Kyra Sedgwick at the 2024 NYWIFT Muse Awards (Photo by Avis Boone)


Bad Shabbos is set to premiere at the 2024 Tribeca Festival in the Spotlight Narrative section. Can you share any memorable moments during the editing process that shaped the film’s final outcome?

The editing process for Bad Shabbos was remarkably smooth, and I can’t recall any major standout moments that significantly shaped the film’s final outcome. Everything fell into place so smoothly, and collaborating with a director like Daniel Robbins has truly been an enriching and rewarding experience. During the editing process, whenever we felt burnt out or just needed a breather, we’d take breaks and watch funny videos. It was a refreshing way to recharge and inject some levity into our work.

Daniel’s mantra was always, “If it’s good for the soul, it’s good for the film.” On one particularly memorable day, I made hot wings of varying spice levels and we watched Hot Ones featuring Pedro Pascal. That moment was truly a bonding experience during the editing process. It’s something that stuck with me, and I believe it had a subtle yet meaningful influence on the film.


What do you hope audiences will take away from Bad Shabbos, and what excites you most about sharing this film with viewers at the Tribeca Festival?

I hope audiences take away from Bad Shabbos that Kait Plum can edit! No… but seriously, I hope that audiences will see the similarities we all have when it comes to family and tradition, and in the end, recognize that love and laughter can conquer all. I simply cannot wait to share this project with the world, it’s been a blast to work on. I couldn’t ask for a better first narrative feature. It’s so funny and it’s exciting to finally have a film that isn’t about extremely serious subject matter. I’ve put my friends and family through a lot of hard to handle projects in my time editing documentaries. So I’m glad they can finally have a fun time with my work.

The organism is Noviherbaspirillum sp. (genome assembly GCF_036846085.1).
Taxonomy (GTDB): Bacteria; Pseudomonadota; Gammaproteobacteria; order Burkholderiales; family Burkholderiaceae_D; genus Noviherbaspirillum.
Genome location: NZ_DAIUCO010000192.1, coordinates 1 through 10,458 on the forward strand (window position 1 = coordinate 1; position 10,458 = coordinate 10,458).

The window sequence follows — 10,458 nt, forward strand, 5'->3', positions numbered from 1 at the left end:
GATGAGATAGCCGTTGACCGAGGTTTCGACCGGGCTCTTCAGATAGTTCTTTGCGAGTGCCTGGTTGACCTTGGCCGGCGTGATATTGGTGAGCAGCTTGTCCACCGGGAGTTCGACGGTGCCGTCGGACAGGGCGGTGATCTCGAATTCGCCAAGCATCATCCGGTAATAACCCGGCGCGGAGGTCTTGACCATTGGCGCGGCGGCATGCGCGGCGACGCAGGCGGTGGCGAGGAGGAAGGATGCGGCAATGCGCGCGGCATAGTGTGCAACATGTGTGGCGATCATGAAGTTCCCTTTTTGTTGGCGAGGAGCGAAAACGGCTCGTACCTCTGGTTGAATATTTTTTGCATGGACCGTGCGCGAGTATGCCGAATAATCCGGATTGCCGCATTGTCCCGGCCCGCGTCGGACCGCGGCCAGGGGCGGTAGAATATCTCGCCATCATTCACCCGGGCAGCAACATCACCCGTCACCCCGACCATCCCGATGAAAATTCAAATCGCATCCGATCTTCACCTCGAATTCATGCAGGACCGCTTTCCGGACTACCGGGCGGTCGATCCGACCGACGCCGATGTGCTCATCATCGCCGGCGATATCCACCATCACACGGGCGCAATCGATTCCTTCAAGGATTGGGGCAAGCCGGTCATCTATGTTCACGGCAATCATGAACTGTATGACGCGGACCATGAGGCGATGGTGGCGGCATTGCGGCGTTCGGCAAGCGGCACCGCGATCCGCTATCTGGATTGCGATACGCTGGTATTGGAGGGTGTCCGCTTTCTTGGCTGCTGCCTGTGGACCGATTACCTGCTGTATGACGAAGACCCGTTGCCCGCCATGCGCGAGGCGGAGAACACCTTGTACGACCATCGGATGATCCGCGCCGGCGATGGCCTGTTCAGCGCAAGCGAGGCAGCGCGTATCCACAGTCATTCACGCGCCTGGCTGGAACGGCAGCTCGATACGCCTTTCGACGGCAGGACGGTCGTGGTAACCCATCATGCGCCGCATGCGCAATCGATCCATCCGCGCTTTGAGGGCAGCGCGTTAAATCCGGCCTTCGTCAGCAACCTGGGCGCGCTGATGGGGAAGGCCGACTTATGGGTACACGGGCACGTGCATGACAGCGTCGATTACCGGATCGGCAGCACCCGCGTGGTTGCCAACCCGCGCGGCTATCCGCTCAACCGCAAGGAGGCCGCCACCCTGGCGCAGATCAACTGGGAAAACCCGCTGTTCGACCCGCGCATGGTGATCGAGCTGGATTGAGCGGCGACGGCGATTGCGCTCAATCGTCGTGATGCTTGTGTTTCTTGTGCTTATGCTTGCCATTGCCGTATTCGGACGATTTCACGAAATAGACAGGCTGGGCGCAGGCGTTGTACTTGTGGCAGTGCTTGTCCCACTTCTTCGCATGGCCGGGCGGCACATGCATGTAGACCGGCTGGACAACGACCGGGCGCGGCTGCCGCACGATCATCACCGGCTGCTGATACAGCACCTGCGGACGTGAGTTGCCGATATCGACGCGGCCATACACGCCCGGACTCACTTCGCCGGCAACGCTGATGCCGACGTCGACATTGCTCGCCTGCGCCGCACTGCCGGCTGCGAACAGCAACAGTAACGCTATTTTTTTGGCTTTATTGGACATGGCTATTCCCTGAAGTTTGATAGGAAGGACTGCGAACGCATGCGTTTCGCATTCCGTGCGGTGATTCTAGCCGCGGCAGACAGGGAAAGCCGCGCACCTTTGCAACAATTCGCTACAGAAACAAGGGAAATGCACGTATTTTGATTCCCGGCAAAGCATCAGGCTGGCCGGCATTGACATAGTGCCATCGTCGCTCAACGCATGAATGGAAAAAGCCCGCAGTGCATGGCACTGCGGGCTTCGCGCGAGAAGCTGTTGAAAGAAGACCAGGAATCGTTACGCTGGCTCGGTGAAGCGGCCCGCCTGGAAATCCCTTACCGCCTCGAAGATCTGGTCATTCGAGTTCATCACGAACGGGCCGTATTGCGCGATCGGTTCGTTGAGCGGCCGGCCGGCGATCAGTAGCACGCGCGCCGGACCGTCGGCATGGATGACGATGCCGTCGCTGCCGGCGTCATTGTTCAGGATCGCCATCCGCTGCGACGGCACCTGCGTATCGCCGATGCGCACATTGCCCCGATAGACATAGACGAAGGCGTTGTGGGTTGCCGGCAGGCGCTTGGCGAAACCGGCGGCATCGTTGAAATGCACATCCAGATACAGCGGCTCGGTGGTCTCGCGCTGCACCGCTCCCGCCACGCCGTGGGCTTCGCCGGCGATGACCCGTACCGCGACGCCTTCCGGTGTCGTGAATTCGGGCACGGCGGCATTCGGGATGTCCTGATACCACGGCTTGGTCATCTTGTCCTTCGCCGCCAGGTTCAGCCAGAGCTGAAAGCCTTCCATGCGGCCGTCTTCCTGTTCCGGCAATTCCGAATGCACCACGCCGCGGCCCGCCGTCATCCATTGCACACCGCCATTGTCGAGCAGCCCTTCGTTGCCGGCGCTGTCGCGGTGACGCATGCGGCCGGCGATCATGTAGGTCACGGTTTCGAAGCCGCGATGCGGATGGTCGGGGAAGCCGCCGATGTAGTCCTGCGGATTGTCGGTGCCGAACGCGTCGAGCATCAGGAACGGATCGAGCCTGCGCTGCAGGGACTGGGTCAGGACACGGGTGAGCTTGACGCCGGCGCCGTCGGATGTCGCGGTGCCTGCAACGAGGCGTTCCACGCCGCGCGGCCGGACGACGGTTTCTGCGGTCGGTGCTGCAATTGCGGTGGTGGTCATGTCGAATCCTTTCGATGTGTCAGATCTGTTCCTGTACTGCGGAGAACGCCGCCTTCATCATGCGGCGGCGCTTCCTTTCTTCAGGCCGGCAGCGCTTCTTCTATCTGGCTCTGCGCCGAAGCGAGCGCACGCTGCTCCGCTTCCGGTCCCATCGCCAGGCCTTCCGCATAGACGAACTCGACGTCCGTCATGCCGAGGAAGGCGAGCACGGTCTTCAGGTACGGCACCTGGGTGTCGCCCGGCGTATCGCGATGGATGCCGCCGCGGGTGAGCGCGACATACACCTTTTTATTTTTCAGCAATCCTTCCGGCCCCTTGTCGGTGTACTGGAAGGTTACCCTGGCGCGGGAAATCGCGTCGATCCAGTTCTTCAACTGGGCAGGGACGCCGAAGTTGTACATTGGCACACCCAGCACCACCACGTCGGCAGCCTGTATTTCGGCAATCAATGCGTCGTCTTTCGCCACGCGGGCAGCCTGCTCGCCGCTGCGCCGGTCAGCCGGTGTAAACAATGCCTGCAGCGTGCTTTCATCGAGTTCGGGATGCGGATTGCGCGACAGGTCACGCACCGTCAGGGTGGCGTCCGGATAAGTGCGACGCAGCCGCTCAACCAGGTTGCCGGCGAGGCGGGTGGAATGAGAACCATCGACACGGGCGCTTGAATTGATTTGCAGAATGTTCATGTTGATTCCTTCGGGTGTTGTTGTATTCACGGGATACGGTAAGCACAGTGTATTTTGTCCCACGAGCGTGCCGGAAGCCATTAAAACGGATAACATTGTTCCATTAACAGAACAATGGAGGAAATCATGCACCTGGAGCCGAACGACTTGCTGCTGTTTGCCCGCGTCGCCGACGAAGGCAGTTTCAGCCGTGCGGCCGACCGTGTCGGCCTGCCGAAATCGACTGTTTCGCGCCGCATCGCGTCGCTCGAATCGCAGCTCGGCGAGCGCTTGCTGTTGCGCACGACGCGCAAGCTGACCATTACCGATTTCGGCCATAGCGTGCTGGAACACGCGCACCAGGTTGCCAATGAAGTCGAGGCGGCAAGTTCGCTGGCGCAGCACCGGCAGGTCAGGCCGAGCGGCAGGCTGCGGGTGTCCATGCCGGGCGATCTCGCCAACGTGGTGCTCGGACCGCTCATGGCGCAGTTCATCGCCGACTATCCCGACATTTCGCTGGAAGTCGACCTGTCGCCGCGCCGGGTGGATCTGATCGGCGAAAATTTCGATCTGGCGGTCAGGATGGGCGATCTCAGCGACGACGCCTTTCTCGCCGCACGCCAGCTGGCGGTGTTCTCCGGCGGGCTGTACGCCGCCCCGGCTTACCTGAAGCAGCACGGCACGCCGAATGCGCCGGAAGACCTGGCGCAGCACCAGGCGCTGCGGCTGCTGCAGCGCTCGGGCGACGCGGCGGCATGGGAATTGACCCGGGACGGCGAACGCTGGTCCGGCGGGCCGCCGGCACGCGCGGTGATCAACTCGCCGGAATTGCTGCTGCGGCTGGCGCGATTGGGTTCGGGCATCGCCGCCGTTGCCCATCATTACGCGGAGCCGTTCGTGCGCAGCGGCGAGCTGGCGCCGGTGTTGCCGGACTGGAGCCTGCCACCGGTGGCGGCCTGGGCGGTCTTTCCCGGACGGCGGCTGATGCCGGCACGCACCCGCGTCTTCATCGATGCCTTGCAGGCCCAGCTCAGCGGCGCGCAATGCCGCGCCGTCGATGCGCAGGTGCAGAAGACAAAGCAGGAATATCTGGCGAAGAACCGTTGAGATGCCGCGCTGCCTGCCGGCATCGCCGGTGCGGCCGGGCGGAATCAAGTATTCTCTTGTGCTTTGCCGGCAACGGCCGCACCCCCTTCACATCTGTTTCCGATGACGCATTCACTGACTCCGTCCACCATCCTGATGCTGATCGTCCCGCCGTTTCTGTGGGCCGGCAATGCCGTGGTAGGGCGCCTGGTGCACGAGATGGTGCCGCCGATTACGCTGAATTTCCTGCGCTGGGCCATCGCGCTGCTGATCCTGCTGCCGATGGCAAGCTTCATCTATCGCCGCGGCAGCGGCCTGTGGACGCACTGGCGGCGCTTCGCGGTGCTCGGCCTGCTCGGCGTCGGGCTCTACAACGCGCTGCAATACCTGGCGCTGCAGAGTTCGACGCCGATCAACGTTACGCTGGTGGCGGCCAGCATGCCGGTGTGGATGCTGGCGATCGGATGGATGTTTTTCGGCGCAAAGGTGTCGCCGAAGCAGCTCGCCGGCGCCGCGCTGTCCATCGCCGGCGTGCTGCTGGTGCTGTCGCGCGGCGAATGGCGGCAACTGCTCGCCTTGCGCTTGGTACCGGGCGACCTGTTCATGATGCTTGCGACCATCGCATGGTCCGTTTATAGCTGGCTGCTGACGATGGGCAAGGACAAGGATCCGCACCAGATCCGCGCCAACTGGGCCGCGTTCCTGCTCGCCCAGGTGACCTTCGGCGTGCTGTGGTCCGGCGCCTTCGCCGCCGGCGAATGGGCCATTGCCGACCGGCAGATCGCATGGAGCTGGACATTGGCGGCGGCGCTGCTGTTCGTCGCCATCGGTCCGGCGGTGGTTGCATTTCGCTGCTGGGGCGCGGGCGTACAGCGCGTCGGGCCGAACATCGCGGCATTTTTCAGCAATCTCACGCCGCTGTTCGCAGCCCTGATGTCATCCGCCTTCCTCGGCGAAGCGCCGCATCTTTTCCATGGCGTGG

Still from Bad Shabbos (Photo Courtesy of Tribeca Festival)


As a member of New York Women in Film & Television (NYWIFT), what motivated you to join the organization, and how has being a part of it influenced your career in the film industry?

I joined NYWIFT thanks to fellow members [Board Member] Gretchen McGowan and Roberta Friedman. They’ve been instrumental in my career as an editor, offering unwavering support and invaluable advice during tough times. They’re more than mentors; they’re like family.

Being part of this organization has brought me immense fulfillment. The connections I’ve made with other women who navigate similar challenges in a male-dominated industry have been truly transformative. Together, we’re stronger. I’m deeply grateful to be part of this community of remarkable and empowered women.


What advice would you share for aspiring editors?

The best advice I can offer aspiring editors is to prioritize networking. Seek out other editors who are involved in projects you admire and reach out to them. Ask to grab coffee, inquire about their journeys, and seek their advice. The editing community is incredibly supportive, and we’re here to uplift one another. I’ve never encountered an editor who wasn’t willing to lend a helping hand.

The majority of my opportunities have come from my fellow colleagues. The guidance I’ve received from them has been crucial in advancing my career. They understand the challenges young editors face and know how to navigate the industry. We have each other’s backs, so it’s crucial to build those relationships and learn from one another.



Connect with Kait Plum on Instagram at @kait_pizzapie


Tammy Reese

Tammy Reese Tammy Reese is CEO of Visionary Minds PR & Media, and a New York award winning Actress, Writer, and Journalist.

View all posts by Tammy Reese